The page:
Accessibility/Mobile Features
Skip Navigation
Skip to Content
Editorial News
Classified Sites

Brandon Sun - PRINT EDITION

Bomb's away in Wayway

A Waywayseecappo First Nation family that lived with a rocket in their backyard for more than a year finally saw it hauled away by a bomb squad.

According to the family’s mother, Bernadette Sumner, the three-foot shell was first unearthed three years ago after her late father dug it up while cultivating his nearby lawn. After he passed away, her son dragged the assumed explosive device home, leaving it in her yard.

"He brought it home and it’s been in our yard for over a year," she said.

Sumner said they first told police about it a year ago when her son first brought it home. However, she said police "thought it was a joke" and doesn’t think a report was filed.

"I don’t know if they actually came and looked at it at that time," Sumner said, adding her family wasn’t too concerned about the apparent military rocket sitting in their backyard.

At least until an RCMP officer came by on Wednesday to take a look at the supposed bomb.

"Then we got worried because he said it looked like something dangerous," Sumner said.

RCMP said they were advised on what appeared to be some type of explosive device located in the backyard of a residence situated on Highway 45 at about 4:30 p.m. on Wednesday.

They spent much of that night and Thursday guarding the area, waiting for the bomb disposal unit to come, according to Sumner.

RCMP said Thursday evening they had obtained assistance from the members of the Royal Canadian Air Force Explosive Ordinance Disposal Unit from 17 Wing in Winnipeg. The team was expected to arrive last night.

Cpl. Gord Lethbridge of the Wayway RCMP was dumbfounded when he saw what is described as a military shell.

"I have never come across anything like this before," said. "We don’t know what it is."

Assuming the alleged bomb is live, Sumner was told the disposal unit needs about two kilometres to safely detonate it.

It’s unclear from what era the shell is, but Sumner said it’s at least 10 years old.

CFB Shilo spokesperson Lori Truscott said it’s "highly unlikely" it was from any sort of military training.

"Who knows what people do when they decide to take souvenirs home?"

» gbruce@brandonsun.com

Republished from the Brandon Sun print edition June 21, 2013

  • Rate this Rate This Star Icon
  • This article has not yet been rated.
  • We want you to tell us what you think of our articles. If the story moves you, compels you to act or tells you something you didn’t know, mark it high. If you thought it was well written, do the same. If it doesn’t meet your standards, mark it accordingly.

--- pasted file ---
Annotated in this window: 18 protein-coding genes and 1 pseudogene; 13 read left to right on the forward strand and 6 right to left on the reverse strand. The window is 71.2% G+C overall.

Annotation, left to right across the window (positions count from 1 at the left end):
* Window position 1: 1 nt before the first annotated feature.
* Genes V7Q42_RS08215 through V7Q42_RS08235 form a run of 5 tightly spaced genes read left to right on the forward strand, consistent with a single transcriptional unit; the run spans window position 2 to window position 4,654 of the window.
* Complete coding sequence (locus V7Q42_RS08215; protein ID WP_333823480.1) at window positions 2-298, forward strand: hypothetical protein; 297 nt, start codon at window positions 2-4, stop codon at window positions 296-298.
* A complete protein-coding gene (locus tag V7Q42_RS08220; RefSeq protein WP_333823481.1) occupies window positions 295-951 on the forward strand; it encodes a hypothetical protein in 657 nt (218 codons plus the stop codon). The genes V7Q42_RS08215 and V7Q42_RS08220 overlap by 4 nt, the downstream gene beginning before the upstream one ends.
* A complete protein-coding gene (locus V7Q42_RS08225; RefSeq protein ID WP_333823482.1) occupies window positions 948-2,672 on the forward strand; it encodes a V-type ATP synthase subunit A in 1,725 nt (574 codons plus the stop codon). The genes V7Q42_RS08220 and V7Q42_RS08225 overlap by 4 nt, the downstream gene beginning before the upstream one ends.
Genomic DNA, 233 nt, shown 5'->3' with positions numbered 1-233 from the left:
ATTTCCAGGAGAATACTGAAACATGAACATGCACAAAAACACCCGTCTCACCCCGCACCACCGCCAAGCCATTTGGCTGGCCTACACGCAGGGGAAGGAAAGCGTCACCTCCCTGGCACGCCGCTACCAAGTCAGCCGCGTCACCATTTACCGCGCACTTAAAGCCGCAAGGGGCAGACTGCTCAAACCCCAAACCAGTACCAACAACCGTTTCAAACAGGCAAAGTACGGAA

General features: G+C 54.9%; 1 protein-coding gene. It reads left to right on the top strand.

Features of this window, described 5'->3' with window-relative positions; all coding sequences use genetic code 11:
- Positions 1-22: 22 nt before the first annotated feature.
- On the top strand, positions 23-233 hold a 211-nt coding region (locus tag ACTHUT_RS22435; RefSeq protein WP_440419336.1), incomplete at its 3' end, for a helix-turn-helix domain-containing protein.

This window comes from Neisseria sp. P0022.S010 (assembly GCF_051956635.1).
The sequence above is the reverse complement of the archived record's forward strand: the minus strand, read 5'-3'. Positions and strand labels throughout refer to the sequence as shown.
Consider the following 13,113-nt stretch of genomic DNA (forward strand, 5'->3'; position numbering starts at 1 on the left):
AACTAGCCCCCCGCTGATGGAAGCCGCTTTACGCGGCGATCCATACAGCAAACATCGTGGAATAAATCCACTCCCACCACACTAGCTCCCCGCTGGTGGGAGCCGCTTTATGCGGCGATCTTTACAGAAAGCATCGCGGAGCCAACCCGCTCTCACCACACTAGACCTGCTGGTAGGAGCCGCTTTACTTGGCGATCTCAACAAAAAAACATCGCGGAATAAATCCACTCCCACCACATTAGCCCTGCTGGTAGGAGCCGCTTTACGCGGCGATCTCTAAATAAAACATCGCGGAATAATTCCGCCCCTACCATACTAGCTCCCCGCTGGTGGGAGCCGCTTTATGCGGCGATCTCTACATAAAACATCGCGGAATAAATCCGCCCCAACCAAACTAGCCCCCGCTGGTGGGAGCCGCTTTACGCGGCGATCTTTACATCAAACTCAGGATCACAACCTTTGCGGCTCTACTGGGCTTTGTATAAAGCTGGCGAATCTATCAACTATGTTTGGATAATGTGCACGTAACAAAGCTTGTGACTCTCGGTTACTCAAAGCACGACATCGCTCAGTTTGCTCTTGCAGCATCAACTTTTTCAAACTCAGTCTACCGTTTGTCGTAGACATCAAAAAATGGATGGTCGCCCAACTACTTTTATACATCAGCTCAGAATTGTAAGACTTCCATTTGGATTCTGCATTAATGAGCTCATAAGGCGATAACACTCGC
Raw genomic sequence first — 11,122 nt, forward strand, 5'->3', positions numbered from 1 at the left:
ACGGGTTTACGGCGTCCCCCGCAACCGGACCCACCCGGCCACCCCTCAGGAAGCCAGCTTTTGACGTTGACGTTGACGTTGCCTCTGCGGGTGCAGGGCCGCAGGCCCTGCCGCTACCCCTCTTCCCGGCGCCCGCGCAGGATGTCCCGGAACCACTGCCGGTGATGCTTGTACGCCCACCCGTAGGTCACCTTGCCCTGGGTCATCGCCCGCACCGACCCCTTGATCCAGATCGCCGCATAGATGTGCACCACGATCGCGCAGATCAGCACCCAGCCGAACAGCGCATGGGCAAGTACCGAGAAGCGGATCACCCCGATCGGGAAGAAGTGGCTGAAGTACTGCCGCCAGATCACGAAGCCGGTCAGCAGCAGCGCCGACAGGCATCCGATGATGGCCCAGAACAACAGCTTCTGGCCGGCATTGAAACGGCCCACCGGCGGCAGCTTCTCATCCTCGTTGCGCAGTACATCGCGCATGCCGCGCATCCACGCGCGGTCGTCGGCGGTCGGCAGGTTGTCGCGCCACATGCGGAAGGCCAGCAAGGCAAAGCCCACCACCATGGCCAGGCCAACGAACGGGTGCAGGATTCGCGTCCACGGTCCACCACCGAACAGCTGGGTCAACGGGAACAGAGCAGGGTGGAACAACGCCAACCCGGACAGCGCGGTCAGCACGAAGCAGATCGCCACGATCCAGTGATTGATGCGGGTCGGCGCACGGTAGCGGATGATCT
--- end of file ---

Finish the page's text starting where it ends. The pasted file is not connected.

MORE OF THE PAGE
You can also register and/or login to the site and join the conversation by leaving a comment.

    Rate it yourself by rolling over the stars and clicking when you reach your desired rating. We want you to tell us what you think of our articles. If the story moves you, compels you to act or tells you something you didn’t know, mark it high.

Sort by: Newest to Oldest | Oldest to Newest | Most Popular 0 Commentscomment icon

You can comment on most stories on brandonsun.com. You can also agree or disagree with other comments. All you need to do is register and/or login and you can join the conversation and give your feedback.

There are no comments at the moment. Be the first to post a comment below.

Post Your Commentcomment icon

Comment
  • You have characters left

The Brandon Sun does not necessarily endorse any of the views posted. Comments are moderated before publication. By submitting your comment, you agree to our Terms and Conditions. New to commenting? Check out our Frequently Asked Questions.

A Waywayseecappo First Nation family that lived with a rocket in their backyard for more than a year finally saw it hauled away by a bomb squad.

According to the family’s mother, Bernadette Sumner, the three-foot shell was first unearthed three years ago after her late father dug it up while cultivating his nearby lawn. After he passed away, her son dragged the assumed explosive device home, leaving it in her yard.

Please subscribe to view full article.

Already subscribed? Login to view full article.

Not yet a subscriber? Click here to sign up

A Waywayseecappo First Nation family that lived with a rocket in their backyard for more than a year finally saw it hauled away by a bomb squad.

According to the family’s mother, Bernadette Sumner, the three-foot shell was first unearthed three years ago after her late father dug it up while cultivating his nearby lawn. After he passed away, her son dragged the assumed explosive device home, leaving it in her yard.

Subscription required to view full article.

A subscription to the Brandon Sun Newspaper is required to view this article. Please update your user information if you are already a newspaper subscriber.

letters

Make text: Larger | Smaller

Election 2014
Brandon Sun Business Directory
The First World War at 100
Why Not Minot?
Welcome to Winnipeg

Social Media